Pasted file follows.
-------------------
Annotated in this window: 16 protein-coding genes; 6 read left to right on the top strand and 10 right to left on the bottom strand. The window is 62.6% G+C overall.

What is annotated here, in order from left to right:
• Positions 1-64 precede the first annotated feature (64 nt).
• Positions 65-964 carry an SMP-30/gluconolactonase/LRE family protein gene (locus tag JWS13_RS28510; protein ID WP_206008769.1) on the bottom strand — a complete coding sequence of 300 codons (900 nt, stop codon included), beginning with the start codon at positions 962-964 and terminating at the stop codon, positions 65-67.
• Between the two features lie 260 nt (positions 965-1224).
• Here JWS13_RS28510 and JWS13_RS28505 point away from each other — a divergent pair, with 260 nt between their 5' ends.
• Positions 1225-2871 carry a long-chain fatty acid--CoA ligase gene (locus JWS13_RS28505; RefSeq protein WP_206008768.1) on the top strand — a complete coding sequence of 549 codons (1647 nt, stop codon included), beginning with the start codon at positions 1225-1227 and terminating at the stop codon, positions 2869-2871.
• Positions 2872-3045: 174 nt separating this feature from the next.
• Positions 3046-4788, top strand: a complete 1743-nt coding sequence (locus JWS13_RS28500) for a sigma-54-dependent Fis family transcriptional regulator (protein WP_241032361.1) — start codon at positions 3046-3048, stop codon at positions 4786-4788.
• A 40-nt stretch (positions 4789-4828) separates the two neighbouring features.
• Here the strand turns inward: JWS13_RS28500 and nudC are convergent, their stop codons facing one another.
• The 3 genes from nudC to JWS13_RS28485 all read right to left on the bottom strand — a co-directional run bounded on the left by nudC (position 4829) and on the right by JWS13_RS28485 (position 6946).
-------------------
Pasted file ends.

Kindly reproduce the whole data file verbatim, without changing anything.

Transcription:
Annotated in this window: 16 protein-coding genes; 6 read left to right on the top strand and 10 right to left on the bottom strand. The window is 62.6% G+C overall.

What is annotated here, in order from left to right:
• Positions 1-64 precede the first annotated feature (64 nt).
• Positions 65-964 carry an SMP-30/gluconolactonase/LRE family protein gene (locus tag JWS13_RS28510; protein ID WP_206008769.1) on the bottom strand — a complete coding sequence of 300 codons (900 nt, stop codon included), beginning with the start codon at positions 962-964 and terminating at the stop codon, positions 65-67.
• Between the two features lie 260 nt (positions 965-1224).
• Here JWS13_RS28510 and JWS13_RS28505 point away from each other — a divergent pair, with 260 nt between their 5' ends.
• Positions 1225-2871 carry a long-chain fatty acid--CoA ligase gene (locus JWS13_RS28505; RefSeq protein WP_206008768.1) on the top strand — a complete coding sequence of 549 codons (1647 nt, stop codon included), beginning with the start codon at positions 1225-1227 and terminating at the stop codon, positions 2869-2871.
• Positions 2872-3045: 174 nt separating this feature from the next.
• Positions 3046-4788, top strand: a complete 1743-nt coding sequence (locus JWS13_RS28500) for a sigma-54-dependent Fis family transcriptional regulator (protein WP_241032361.1) — start codon at positions 3046-3048, stop codon at positions 4786-4788.
• A 40-nt stretch (positions 4789-4828) separates the two neighbouring features.
• Here the strand turns inward: JWS13_RS28500 and nudC are convergent, their stop codons facing one another.
• The 3 genes from nudC to JWS13_RS28485 all read right to left on the bottom strand — a co-directional run bounded on the left by nudC (position 4829) and on the right by JWS13_RS28485 (position 6946).